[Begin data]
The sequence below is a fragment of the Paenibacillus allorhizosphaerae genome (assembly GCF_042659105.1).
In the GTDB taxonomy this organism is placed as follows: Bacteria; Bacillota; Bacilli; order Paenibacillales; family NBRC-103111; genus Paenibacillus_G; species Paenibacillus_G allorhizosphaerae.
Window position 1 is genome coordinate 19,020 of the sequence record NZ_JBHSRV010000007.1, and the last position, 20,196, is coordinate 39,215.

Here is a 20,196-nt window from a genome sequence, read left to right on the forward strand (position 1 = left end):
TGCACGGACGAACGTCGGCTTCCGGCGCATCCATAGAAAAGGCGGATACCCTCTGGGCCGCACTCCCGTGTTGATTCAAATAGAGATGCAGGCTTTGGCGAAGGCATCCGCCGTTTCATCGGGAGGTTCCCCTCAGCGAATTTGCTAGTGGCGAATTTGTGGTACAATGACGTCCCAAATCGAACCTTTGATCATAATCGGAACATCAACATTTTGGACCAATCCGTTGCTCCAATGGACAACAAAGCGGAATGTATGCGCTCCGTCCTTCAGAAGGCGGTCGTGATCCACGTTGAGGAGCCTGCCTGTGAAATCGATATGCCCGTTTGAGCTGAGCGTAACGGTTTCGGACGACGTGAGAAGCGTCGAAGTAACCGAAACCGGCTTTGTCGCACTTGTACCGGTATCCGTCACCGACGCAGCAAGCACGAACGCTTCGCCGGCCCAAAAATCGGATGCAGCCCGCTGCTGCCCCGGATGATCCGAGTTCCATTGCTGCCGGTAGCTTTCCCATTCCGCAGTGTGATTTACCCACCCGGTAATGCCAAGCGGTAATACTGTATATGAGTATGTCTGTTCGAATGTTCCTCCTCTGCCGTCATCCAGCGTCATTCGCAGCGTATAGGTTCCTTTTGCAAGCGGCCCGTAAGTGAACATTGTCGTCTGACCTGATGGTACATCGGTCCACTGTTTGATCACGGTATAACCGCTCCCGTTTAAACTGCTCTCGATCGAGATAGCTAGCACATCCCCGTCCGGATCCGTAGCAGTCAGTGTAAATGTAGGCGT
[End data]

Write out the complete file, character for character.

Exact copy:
The sequence below is a fragment of the Paenibacillus allorhizosphaerae genome (assembly GCF_042659105.1).
In the GTDB taxonomy this organism is placed as follows: Bacteria; Bacillota; Bacilli; order Paenibacillales; family NBRC-103111; genus Paenibacillus_G; species Paenibacillus_G allorhizosphaerae.
Window position 1 is genome coordinate 19,020 of the sequence record NZ_JBHSRV010000007.1, and the last position, 20,196, is coordinate 39,215.

Here is a 20,196-nt window from a genome sequence, read left to right on the forward strand (position 1 = left end):
TGCACGGACGAACGTCGGCTTCCGGCGCATCCATAGAAAAGGCGGATACCCTCTGGGCCGCACTCCCGTGTTGATTCAAATAGAGATGCAGGCTTTGGCGAAGGCATCCGCCGTTTCATCGGGAGGTTCCCCTCAGCGAATTTGCTAGTGGCGAATTTGTGGTACAATGACGTCCCAAATCGAACCTTTGATCATAATCGGAACATCAACATTTTGGACCAATCCGTTGCTCCAATGGACAACAAAGCGGAATGTATGCGCTCCGTCCTTCAGAAGGCGGTCGTGATCCACGTTGAGGAGCCTGCCTGTGAAATCGATATGCCCGTTTGAGCTGAGCGTAACGGTTTCGGACGACGTGAGAAGCGTCGAAGTAACCGAAACCGGCTTTGTCGCACTTGTACCGGTATCCGTCACCGACGCAGCAAGCACGAACGCTTCGCCGGCCCAAAAATCGGATGCAGCCCGCTGCTGCCCCGGATGATCCGAGTTCCATTGCTGCCGGTAGCTTTCCCATTCCGCAGTGTGATTTACCCACCCGGTAATGCCAAGCGGTAATACTGTATATGAGTATGTCTGTTCGAATGTTCCTCCTCTGCCGTCATCCAGCGTCATTCGCAGCGTATAGGTTCCTTTTGCAAGCGGCCCGTAAGTGAACATTGTCGTCTGACCTGATGGTACATCGGTCCACTGTTTGATCACGGTATAACCGCTCCCGTTTAAACTGCTCTCGATCGAGATAGCTAGCACATCCCCGTCCGGATCCGTAGCAGTCAGTGTAAATGTAGGCGT